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I am new to Regexp. I am struck in writing regexp for below scenario. Can some one please help me in solving this?

If i have a String like the following:

<Tag1 attr="test"/>
    <Tag4 attr="test"/>
    <Tag5 attr="test"/>
<Tag3 attr="test"/>

Whats the regex to match 'test' between the <Tag2> and </Tag2> tags?

Output should match 'test' in both Tag4 and Tag5...

Any help would be highly appreciated..

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I believe this is the canonical answer: stackoverflow.com/questions/1732348/… –  Alex Feinman Jun 20 '12 at 14:24
You can't use regex to parse HTML/XML. Try using an HTML or XML parser. –  Chris Dargis Jun 20 '12 at 14:26

4 Answers 4

up vote 1 down vote accepted

Why are you using a regex for this? I am not familiar with the Java libraries, but I would imagine there is a library that would allow you to do XQueries using XPaths. That would be the simpler approach.

Here is a website that shows examples

Here is a SO question on XPath in Java

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+1 for XPath, but pay attention that he has a string and it is not a valid xml, 'cause it has no root. –  LiMar Jun 20 '12 at 14:26
it would probably be easier to throw it into a bogus root and use xpath –  user12345613 Jun 20 '12 at 14:27
@user12345613 That is exactly what I was about to respond with. Why overcomplicate anything. It isn't hard to add a top-level root to any XML :) –  Justin Pihony Jun 20 '12 at 14:28
You are right. I am trying to fix an issue in one of our projects. That project is using regexp everywhere. I have fix this using regexp. I am left with no choice.Is it possible to do that? –  user1318738 Jun 20 '12 at 14:35

XPath is really more appropriate for this. This looks like duplicate post. Original

Perl has a couple of good xpath parsers on CPAN. But here's a good page on multiline regex parsing if you absolutely must use it.

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Guess I was a little late here –  ZnArK Jun 20 '12 at 14:29

All said before is totally true - however if you still want to practice some regex heres an alternative: Doing it in one match is not possible since one of the inner groups will always be discarded (see this) , so you'll have to extract the inner passage first.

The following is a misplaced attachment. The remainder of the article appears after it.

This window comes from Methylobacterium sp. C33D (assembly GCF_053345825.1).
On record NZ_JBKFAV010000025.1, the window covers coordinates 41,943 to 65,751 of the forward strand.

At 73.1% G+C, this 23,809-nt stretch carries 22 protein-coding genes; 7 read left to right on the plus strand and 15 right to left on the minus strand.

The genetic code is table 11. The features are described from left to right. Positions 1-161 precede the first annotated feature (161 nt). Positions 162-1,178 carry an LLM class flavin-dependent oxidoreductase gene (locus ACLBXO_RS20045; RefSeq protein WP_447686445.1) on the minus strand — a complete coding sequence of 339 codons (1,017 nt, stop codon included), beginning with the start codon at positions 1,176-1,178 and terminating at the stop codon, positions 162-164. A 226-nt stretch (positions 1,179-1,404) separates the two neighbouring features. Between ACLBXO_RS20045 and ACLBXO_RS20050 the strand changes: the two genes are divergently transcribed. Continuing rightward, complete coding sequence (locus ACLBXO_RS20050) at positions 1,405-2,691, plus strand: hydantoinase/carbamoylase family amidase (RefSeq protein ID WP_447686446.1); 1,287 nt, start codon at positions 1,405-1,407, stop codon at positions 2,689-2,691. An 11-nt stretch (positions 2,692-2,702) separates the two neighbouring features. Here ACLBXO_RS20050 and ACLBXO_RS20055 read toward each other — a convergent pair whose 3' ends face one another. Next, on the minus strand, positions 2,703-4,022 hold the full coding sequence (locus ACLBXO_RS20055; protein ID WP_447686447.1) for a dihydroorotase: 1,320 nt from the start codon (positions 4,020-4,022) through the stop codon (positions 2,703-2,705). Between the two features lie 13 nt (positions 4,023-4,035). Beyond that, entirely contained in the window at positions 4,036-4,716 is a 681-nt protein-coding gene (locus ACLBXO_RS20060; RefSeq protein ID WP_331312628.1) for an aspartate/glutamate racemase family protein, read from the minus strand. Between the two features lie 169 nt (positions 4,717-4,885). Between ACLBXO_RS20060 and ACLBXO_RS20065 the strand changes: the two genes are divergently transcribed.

import java.util.regex.Matcher;
import java.util.regex.Pattern;

public class RegexTagParse {

static String html = "<Tag1 attr=\"test\"/><Tag2>    <Tag4 attr=\"test_one\"/>    <Tag5 attr=\"test_two\"/></Tag2><Tag3 attr=\"test\"/>";

public static void main(String[] args) {
    Matcher mat1 = Pattern.compile("Tag2>(.*)</Tag2").matcher(html);

    Matcher mat2 = Pattern.compile("<[^<>]*attr=\"([^\"]+)\"[^<>]>").matcher(mat1.group(1));


anyways, you'd be much better off using XPath :)

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I'm not in practice with java, but I can offer some guidance to the regular expression, I hope. If you know what the specific attribute and value is that you're looking for, you can use something like the following:

Pattern pattern = Pattern.compile("<tag[45].*attr\s*=\s*[\"']test['\"][^>]*>", Pattern.CASE_INSENSITIVE);

Matcher matcher = pattern.matcher("<Tag1 attr='test'/><Tag2><Tag4 attr='test'/><Tag5 attr='test'/></Tag2><Tag3 attr='test'/>");


the regex is made up of the following components:

match the literal string:

followed by either a 4 or a 5 (the [45] designation)

followed by any number of characters preceding the literal string: attr

followed by any number of spaces

followed by the literal character: =

followed by any number of spaces

followed by either the ' or " character

followed by the string literal: test

followed by either the ' or " character

followed by any character that is not >

followed by >

the point in adding some of these extra bits is simply to highlight that you may need/want to consider accounting for different coding styles, etc. note: I took the easy away out by setting the pattern as case-insensitive, but you can omit that and change your expression to check for the appropriate case (for example, if your attribute value is case-sensitive, you can change the 'tag' literal to be [tT][aA][gG] in order to allow matching the tag to be case-insensitive.

I'm apparently too slow to type, since jvataman has already answered your question, but perhaps there is some value in my writeup, so I'll post anyway.

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